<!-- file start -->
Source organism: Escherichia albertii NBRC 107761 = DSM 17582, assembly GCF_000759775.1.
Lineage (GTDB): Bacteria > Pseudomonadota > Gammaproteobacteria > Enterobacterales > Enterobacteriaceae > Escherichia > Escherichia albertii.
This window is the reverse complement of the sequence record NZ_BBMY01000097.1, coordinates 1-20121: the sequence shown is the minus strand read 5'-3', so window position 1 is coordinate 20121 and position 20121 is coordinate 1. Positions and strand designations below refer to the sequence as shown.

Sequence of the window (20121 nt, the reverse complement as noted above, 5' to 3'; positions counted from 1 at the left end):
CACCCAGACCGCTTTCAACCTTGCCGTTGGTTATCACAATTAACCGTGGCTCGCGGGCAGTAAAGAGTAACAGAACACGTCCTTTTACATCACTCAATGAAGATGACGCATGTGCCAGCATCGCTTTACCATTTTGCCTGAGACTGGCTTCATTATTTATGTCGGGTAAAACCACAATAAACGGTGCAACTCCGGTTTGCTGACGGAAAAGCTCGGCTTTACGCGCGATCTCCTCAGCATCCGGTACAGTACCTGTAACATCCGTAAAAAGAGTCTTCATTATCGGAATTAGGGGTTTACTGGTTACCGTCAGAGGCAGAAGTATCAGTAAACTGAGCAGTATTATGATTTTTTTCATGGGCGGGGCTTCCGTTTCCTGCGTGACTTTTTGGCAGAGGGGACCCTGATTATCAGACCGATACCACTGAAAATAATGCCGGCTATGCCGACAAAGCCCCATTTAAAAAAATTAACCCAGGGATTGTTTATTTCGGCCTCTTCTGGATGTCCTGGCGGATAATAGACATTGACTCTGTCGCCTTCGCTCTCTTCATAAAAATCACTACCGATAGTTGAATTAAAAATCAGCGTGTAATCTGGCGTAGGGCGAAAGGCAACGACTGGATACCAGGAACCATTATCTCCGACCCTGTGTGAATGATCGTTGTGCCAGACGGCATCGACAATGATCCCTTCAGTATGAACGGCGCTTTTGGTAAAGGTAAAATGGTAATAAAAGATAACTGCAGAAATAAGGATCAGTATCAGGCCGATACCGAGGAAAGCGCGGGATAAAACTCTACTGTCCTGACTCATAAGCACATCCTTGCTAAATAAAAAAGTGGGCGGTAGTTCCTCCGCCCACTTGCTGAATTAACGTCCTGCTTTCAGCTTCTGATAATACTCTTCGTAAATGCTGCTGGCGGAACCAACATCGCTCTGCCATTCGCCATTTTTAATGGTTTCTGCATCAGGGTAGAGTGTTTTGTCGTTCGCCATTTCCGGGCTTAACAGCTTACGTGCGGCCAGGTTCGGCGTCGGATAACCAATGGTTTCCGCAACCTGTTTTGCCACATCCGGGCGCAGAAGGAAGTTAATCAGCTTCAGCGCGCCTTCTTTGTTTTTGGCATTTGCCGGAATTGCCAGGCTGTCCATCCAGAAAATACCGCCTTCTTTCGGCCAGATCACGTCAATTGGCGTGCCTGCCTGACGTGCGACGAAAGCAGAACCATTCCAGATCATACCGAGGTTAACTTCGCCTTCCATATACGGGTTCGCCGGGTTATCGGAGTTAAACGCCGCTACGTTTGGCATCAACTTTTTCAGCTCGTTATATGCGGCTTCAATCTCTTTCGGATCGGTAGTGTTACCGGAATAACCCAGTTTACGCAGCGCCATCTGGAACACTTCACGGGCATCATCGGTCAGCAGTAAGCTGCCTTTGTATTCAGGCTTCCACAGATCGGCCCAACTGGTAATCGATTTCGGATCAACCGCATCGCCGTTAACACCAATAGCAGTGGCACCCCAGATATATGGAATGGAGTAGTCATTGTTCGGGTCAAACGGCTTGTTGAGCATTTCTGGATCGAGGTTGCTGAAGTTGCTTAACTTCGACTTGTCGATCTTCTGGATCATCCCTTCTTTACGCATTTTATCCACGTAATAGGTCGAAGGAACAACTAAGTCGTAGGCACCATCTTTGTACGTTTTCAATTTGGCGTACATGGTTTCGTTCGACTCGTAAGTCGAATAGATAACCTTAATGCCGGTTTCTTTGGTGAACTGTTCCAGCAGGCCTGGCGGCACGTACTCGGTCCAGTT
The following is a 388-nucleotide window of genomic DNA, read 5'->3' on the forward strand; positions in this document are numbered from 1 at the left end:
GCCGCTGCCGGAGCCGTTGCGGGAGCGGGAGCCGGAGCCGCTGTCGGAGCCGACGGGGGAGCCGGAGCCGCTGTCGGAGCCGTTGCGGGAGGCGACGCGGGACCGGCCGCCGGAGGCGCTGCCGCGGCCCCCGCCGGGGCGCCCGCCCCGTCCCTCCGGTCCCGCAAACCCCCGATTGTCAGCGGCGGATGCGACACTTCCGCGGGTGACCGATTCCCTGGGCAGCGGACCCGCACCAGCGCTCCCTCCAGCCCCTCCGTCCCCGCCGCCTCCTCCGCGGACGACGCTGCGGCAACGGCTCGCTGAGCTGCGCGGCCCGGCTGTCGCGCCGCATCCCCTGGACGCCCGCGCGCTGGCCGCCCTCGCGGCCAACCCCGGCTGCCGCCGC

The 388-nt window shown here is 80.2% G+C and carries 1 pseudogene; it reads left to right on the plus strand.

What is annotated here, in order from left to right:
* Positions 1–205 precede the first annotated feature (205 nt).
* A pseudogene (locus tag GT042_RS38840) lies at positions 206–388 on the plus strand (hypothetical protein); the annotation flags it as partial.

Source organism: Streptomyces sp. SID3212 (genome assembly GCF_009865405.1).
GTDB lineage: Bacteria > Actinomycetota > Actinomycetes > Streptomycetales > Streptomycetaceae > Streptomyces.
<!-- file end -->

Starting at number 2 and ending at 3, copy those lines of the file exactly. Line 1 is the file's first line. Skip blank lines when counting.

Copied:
Lineage (GTDB): Bacteria > Pseudomonadota > Gammaproteobacteria > Enterobacterales > Enterobacteriaceae > Escherichia > Escherichia albertii.
This window is the reverse complement of the sequence record NZ_BBMY01000097.1, coordinates 1-20121: the sequence shown is the minus strand read 5'-3', so window position 1 is coordinate 20121 and position 20121 is coordinate 1. Positions and strand designations below refer to the sequence as shown.